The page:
What's to say? By this point you either love or hate Taleb, though I have yet to read or hear of any good refutations to his points.
For those who hate him, all I seem to hear is that they don't care for his personality. Oh well. I obviously think very highly of his writing even though I wouldn't agree with every opinion or view. Overall though he's a breath of fresh air in a world otherwise given over to bread and circuses.
I too am concerned with what the industrial food system is doing to our health, our society and my own individual ability to choose exactly what I want to eat. This author however is more agenda driven then objectively driven.
One of the more interesting aspects of the real-food community is its overlap between people of differing ideologies. Go to a raw milk pick-up point and you'll meet old hippies and homeschooling Christian families all chatting and sharing in their passion for the natural, healthy way of life.
This author wouldn't enjoy such a crowd. He's subjective, dogmatic and terribly wrong on many details. It's still a readable book because he is taking on the Monsantos and Walmarts of the world, but I cringe to think of anyone that might accidentally pick this book up as their introduction to the subject as a whole.
For the newcomer to this larger subject I would suggest the obvious "Omnivore's Dilemma" by Michael Pollan and of course Wendell Berry and Joel Salatin both. Really, read both, not just one of them.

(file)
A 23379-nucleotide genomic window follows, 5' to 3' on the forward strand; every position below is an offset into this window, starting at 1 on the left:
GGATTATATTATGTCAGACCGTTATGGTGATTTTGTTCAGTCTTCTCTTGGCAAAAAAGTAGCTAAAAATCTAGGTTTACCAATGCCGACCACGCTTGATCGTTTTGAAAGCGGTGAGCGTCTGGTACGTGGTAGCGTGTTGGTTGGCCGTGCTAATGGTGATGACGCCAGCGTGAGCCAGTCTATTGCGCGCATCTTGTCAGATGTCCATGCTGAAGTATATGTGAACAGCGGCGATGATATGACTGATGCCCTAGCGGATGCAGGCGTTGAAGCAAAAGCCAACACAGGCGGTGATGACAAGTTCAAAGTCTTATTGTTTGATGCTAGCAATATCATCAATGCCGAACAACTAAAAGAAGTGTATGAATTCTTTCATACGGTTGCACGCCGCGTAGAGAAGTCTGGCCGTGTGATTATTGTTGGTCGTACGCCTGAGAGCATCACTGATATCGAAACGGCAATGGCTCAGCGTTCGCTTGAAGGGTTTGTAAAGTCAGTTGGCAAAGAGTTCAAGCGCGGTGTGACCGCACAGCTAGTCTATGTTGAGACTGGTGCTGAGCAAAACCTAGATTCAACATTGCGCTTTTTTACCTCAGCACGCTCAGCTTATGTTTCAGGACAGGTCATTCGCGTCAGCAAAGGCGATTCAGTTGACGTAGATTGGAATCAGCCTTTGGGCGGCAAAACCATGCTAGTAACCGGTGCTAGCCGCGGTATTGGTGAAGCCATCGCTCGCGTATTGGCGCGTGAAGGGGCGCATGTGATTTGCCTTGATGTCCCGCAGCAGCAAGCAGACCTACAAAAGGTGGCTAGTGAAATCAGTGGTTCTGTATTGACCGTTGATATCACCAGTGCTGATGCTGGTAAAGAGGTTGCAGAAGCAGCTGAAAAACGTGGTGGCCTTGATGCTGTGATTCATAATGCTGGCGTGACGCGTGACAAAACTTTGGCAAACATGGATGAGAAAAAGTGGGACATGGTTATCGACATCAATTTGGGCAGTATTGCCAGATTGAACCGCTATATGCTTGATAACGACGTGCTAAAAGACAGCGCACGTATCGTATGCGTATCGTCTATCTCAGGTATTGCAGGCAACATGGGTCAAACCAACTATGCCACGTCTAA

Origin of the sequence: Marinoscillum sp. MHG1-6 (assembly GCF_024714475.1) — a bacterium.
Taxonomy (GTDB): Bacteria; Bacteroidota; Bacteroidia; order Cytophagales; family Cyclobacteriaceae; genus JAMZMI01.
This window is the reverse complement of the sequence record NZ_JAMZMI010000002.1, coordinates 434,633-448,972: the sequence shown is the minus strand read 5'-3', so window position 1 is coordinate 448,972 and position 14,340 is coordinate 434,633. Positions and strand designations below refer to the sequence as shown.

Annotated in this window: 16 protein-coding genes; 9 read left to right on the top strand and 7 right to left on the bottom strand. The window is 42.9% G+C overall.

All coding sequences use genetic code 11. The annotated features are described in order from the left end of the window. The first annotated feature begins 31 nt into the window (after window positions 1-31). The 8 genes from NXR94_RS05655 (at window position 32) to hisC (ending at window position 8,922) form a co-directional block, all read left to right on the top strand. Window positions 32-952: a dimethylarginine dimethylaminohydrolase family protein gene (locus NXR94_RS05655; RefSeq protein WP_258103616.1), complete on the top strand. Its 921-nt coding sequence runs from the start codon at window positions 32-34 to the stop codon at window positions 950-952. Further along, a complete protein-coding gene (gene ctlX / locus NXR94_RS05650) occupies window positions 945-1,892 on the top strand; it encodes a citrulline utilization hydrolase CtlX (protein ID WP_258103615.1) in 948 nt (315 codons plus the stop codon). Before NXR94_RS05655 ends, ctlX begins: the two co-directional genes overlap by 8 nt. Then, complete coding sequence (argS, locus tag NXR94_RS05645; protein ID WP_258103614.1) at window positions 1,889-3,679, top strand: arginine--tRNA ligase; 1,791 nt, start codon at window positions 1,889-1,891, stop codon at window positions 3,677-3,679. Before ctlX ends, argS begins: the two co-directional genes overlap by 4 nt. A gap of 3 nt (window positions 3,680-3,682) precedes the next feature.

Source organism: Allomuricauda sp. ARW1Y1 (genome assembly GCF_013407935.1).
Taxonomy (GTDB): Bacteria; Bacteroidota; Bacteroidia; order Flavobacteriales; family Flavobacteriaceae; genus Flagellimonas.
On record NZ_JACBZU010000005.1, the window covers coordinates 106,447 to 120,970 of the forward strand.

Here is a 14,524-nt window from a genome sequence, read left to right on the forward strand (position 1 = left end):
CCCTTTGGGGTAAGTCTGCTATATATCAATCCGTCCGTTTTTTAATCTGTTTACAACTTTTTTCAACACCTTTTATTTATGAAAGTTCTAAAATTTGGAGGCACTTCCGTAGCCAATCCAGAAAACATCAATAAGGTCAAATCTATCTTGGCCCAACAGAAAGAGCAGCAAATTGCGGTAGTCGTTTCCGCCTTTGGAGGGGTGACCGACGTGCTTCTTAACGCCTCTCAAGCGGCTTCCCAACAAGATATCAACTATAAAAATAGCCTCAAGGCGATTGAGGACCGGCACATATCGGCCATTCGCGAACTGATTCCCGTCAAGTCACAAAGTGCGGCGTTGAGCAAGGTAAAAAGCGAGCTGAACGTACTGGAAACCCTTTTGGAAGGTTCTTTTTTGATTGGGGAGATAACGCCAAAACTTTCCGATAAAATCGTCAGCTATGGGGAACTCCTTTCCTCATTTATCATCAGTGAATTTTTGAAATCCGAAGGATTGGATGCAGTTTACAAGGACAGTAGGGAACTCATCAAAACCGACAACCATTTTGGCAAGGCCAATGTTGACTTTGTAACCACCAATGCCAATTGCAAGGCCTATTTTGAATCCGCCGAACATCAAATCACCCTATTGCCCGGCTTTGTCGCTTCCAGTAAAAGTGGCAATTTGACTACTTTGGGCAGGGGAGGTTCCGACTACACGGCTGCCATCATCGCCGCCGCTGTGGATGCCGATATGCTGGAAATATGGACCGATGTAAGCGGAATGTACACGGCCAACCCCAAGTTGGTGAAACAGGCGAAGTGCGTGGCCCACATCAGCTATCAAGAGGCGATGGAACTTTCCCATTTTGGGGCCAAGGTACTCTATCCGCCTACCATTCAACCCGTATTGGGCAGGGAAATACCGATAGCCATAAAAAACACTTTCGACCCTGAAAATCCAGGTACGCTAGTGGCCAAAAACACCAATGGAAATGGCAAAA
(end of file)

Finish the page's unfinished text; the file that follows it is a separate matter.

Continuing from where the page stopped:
If you're interested in where your food comes from but not in a lot of preachy, unsolicited advice on how you should behave yourself, this is a fantastic read.
I'm pretty well versed on the whole food subject, but I was not aware of how bad the slavery issues in Florida had gotten.
All in all a very good read.
Great read. I only gave it 3 stars but the overall subject is still good, and it can serve as an eye opener for the uninitiated or just an interesting read for those already schooled on the "food" movement.
Taubes has made quite a stir with this and its more technical predecessor "Good Calories, Bad Calories" but he's not going away. Instead his arguments and logic only get stronger.
This book is perfectly accessible as it lacks the excruciating detail of "Good Calories" but still contains the meat of the information (no pun intended).
It is not a diet book, and Taubes is not selling a diet plan. And he's not a research scientist or a doctor with some academic dog in the fight. He's a renowned science writer with a history of credibility. He presents the history of how we came to the place where we're at now - an epidemic of obesity compounded by some very, very bad advice from the highest ranks of the medical community.
Anyone wanting an objective view on how the current economic crises came about - minus the political biases of course - this is a great book to start with. It's not an exhaustive study, but a good primer that will lead the curious truth seeker to other good research as well.
It's a long book, but it doesn't wander or get lost in its own prose. You get the history of the political machinations that existed in the background, the history of Brooklyn, New York, and all things relevant that made the bridge not just a fantastic feat of engineering for the day, but quite an accomplishment for all of the difficult people and circumstances involved.
Boss Tweed, world renowned engineers, the Gilded Age, etc. The story is very broad but easy to read.